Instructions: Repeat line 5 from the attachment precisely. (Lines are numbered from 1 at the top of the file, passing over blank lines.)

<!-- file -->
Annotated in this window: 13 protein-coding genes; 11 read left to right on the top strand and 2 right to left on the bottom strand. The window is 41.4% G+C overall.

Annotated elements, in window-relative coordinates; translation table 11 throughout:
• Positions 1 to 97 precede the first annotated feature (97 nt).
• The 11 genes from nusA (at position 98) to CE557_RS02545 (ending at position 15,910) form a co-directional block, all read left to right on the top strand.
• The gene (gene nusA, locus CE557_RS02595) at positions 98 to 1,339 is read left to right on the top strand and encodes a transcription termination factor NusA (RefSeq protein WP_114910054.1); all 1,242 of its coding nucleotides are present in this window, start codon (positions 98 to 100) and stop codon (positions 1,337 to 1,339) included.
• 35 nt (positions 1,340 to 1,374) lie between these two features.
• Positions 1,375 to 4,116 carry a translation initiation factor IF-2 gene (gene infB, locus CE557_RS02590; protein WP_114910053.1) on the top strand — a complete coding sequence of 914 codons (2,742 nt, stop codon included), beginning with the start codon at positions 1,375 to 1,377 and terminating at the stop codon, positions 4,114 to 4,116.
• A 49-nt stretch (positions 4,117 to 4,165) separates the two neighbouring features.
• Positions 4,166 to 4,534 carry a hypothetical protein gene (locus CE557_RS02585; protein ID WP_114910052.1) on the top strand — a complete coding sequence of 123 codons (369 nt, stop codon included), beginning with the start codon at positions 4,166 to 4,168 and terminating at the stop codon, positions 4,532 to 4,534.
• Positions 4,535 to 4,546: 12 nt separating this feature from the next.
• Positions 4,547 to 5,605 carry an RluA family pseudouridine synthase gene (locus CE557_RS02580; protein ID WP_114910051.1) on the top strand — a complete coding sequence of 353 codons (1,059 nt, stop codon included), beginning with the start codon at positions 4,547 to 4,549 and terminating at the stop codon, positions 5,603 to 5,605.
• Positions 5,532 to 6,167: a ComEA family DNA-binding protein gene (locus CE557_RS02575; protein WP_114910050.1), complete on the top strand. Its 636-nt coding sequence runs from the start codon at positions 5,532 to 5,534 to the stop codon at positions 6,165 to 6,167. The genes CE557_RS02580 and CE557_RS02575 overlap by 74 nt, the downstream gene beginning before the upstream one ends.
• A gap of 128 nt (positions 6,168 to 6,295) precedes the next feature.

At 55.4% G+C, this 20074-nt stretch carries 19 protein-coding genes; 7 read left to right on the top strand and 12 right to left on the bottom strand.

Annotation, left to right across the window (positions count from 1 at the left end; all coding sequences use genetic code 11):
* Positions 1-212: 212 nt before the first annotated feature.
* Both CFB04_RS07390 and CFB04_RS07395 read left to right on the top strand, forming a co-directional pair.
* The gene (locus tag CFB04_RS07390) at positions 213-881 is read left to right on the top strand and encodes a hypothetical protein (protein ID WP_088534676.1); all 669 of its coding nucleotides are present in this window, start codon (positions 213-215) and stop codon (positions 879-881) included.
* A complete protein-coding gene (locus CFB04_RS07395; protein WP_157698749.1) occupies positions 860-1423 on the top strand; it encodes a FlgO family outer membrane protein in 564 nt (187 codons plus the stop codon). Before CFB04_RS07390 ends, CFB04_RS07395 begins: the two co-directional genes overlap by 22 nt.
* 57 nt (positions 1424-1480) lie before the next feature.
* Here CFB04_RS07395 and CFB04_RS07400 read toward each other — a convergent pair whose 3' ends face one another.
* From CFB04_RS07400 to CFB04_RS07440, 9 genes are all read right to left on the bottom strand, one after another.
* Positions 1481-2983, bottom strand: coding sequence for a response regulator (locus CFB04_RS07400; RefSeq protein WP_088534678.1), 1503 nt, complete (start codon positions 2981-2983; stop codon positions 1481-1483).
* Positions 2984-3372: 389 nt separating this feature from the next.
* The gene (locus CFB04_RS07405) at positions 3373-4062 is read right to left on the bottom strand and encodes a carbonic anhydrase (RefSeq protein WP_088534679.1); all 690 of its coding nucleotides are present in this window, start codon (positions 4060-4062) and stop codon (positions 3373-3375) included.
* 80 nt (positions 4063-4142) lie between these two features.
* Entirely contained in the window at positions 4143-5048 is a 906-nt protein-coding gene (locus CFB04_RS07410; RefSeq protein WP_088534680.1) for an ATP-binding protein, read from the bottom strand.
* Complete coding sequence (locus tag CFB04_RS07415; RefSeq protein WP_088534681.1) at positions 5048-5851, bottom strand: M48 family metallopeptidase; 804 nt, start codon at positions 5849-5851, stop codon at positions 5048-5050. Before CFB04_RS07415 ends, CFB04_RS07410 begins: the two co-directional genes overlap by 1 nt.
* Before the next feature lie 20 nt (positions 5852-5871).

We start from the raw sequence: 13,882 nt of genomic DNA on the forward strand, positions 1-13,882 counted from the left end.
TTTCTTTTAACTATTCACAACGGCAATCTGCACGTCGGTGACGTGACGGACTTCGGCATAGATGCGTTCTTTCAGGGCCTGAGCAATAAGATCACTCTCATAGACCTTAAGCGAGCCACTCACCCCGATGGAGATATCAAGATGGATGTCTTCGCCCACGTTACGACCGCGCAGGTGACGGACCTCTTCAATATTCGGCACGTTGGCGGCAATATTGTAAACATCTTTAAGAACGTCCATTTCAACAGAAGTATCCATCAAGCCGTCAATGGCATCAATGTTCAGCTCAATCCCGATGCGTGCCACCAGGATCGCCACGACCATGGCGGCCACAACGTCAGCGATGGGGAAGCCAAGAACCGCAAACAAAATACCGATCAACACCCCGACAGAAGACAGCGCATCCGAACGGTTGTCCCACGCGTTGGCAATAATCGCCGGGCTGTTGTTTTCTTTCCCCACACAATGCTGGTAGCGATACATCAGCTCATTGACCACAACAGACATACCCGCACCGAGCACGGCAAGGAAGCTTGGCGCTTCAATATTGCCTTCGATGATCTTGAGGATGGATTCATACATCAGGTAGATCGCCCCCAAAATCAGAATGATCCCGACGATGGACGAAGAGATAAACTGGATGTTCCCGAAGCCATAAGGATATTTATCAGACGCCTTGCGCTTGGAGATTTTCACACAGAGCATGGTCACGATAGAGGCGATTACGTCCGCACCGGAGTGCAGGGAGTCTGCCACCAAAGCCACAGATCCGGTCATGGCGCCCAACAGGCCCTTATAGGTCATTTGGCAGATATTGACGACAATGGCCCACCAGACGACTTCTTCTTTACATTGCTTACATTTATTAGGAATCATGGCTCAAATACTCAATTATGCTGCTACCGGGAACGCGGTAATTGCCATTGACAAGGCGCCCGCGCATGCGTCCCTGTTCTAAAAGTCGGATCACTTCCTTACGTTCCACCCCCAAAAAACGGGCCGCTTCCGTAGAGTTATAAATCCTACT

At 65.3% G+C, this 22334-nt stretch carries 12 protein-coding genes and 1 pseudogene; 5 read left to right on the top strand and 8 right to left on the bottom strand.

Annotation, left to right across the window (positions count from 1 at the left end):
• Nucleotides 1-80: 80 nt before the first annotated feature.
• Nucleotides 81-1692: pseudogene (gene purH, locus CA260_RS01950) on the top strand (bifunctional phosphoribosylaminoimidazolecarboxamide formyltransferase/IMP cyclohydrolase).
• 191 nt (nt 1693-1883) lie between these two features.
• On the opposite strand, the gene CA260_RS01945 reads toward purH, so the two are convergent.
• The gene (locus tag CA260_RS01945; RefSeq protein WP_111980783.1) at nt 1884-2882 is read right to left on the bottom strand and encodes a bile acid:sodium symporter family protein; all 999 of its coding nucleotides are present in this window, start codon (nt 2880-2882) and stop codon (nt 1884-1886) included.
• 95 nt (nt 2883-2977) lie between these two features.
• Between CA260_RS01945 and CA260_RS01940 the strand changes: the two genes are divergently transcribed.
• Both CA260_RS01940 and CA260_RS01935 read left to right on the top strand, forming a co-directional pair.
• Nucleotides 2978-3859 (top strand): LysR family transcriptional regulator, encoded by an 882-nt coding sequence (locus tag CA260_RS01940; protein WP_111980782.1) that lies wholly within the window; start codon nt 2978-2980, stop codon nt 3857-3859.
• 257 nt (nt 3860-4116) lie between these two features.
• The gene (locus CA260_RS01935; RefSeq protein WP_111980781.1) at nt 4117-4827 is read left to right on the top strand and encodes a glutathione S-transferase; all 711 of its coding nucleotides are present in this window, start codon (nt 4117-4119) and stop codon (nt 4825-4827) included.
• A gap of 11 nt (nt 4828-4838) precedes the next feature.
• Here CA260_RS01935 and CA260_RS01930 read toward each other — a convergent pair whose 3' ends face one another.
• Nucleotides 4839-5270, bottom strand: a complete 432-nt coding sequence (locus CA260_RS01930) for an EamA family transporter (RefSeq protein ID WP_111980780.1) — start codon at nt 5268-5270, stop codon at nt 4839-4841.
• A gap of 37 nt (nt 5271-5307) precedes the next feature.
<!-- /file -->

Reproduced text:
• The gene (gene nusA, locus CE557_RS02595) at positions 98 to 1,339 is read left to right on the top strand and encodes a transcription termination factor NusA (RefSeq protein WP_114910054.1); all 1,242 of its coding nucleotides are present in this window, start codon (positions 98 to 100) and stop codon (positions 1,337 to 1,339) included.